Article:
I grew up in what might be termed a larger household, though, and admit that sometimes dinner was catch-as-catch-can what with our varying evening schedules (“Hamburger macaroni, hmm, must be Cub Scout meeting night.”), homework, piano practice, etc. Also, with so many family members, our taste buds weren’t always in sync. In this atmosphere, I learned how to wield a knife, wooden spoon and can opener at a much younger age than most of my contemporaries. I’ve actually been shocked to find, as my roommates have grown younger and younger over the years, how many people were never ever taught the basics about how to put together something to eat.
Perhaps that is part of the draw of these facilities: they allow people not to have the basic techniques that they were never taught and are afraid to learn but still let them manage to put food on their family’s table. I’m not trying to be harsh here. I guess I’m trying to understand why there is a draw to these places and services when I really don’t think that they save any more time than I do in fixing my own meals myself. (How hard is it to marinade a steak?) In reading through the menu choices, the possible selections seem interesting, but I’m not convinced that I’d know that far in advance what I’d like to eat on any given day.
In fact, cooking and shopping for one can actually be more expensive in the time-is-money factor per person, and I bet it is more costly than doing the same for a family. Especially, as for me to shop economically in New York City, I either have to take a subway or two buses or some combination of thereof to get to the least expensive places in town. We don’t have warehouse shopping in Manhattan and forget about loading up a car with food or anything else.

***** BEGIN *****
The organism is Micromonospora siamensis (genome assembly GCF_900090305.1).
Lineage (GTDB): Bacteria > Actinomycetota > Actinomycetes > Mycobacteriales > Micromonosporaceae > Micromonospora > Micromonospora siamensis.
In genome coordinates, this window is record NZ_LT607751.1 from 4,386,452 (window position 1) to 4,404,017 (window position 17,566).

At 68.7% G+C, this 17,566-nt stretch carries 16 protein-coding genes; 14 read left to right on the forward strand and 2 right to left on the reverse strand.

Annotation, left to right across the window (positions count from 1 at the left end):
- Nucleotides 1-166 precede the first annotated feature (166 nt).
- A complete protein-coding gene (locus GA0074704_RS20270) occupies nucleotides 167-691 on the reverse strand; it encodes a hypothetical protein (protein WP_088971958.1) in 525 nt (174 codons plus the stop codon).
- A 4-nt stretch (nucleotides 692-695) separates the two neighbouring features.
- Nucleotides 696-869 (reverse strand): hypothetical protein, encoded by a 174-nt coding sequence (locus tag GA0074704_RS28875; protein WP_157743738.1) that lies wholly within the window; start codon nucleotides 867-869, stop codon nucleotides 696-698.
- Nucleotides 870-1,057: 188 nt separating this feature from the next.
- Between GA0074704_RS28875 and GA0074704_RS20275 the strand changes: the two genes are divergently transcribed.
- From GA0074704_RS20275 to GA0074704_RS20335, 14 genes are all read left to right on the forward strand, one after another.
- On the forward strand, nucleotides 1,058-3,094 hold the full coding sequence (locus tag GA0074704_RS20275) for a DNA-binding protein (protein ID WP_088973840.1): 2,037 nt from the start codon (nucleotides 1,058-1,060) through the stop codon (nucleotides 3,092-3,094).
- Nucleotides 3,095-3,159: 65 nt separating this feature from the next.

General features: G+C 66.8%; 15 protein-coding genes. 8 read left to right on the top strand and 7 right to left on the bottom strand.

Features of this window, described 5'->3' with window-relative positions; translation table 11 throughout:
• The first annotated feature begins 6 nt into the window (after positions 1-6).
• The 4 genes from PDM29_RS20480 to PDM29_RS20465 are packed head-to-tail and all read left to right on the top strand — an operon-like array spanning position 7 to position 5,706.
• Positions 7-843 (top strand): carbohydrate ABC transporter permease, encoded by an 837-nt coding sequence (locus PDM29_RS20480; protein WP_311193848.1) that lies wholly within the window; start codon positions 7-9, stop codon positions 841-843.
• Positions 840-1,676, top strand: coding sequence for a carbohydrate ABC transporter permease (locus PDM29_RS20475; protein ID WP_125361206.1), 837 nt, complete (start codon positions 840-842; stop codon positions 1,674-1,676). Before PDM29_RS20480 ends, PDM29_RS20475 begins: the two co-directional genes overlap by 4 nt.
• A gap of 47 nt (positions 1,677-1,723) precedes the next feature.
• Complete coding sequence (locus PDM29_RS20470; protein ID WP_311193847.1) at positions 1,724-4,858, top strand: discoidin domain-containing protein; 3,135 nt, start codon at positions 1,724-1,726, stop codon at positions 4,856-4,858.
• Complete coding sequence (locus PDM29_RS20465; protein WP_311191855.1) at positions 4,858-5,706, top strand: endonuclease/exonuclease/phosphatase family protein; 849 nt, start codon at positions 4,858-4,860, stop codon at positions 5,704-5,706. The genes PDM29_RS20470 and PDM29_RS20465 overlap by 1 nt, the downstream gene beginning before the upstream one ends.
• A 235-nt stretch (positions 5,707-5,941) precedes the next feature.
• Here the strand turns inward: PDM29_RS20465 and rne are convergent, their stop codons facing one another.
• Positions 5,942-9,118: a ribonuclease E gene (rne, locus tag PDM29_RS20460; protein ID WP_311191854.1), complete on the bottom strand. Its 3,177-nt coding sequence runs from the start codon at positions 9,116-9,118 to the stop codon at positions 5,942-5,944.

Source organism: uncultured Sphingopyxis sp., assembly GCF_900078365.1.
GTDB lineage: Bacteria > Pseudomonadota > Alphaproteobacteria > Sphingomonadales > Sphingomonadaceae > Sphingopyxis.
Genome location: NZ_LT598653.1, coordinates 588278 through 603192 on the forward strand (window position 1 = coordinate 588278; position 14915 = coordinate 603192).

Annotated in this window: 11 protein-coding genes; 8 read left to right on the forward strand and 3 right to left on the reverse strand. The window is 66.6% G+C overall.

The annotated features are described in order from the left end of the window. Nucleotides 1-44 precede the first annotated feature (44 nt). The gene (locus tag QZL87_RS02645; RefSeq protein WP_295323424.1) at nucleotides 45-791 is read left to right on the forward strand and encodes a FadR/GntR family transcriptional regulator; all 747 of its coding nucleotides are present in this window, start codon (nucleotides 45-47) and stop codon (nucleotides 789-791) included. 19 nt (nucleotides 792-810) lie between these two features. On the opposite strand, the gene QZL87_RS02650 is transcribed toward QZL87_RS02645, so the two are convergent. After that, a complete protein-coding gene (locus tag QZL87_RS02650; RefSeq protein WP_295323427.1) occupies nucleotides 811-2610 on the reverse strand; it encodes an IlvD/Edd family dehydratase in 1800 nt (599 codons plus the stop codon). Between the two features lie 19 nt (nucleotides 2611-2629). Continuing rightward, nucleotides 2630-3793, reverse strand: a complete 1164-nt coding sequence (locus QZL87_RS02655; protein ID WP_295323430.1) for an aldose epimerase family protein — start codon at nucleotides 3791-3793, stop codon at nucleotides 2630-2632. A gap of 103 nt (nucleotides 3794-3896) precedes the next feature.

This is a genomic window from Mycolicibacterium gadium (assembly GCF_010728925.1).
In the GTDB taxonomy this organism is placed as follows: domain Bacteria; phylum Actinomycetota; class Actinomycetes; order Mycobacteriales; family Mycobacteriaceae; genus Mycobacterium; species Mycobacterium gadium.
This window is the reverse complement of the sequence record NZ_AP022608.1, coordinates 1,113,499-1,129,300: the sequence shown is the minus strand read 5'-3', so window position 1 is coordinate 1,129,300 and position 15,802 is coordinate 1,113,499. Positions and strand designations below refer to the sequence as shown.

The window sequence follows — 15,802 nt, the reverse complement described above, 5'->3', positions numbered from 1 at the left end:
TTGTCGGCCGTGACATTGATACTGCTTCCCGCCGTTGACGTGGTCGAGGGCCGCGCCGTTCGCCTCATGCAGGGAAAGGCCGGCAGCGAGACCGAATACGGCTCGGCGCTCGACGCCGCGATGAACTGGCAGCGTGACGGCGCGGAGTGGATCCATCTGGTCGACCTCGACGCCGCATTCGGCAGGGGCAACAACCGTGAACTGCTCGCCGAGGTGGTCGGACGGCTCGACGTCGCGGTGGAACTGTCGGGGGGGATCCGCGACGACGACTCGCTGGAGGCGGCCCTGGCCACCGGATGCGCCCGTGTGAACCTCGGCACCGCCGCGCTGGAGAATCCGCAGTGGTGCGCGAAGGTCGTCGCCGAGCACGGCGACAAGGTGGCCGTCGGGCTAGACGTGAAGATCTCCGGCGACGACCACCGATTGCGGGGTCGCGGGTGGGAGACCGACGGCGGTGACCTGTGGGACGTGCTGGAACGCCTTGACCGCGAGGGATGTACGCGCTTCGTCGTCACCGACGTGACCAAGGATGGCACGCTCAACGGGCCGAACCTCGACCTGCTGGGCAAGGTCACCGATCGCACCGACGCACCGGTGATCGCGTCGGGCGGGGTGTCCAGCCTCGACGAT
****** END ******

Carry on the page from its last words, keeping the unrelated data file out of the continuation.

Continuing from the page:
Personally, I wonder about giving up quality control (I like to choose organic where I can.) and the TLC that goes into personally selecting the ingredients for dishes for my loved ones. I learned so much about food and cooking by watching my mother prepare our dinners, feel that nothing can replace the smell of onions sautéing in melted butter, and remember the kitchen and dining room tables as the gathering places in our household. A large part of my childhood and some very fond memories would be gone without those moments. With new homes being built with dramatically increased square footage for those rooms and equipped with all sorts of special and designer features, it seems to me like a waste, then, not to use them to cook for and sustain our families ourselves.
The article in the Post mentions several services available in the DC metro area. Here are their websites, if you would like to check them out to see what they offer. As none of them offer services located in an urban setting, I was unable to test them out personally myself. The article also has a handy PDF comparison chart.
Many companies are located in various metropolitan areas throughout the United States and are run as franchises. They even have their own trade association (Easy Meal Prep Association) and many retail suppliers willing to serve them. 12-meal packages that you prepare on-site (with 4-6 servings each) varied in price from $199.00 (My Girlfriend’s Kitchen) to $230.00 (Dinner My Way). Menu selections also vary widely to my tastes.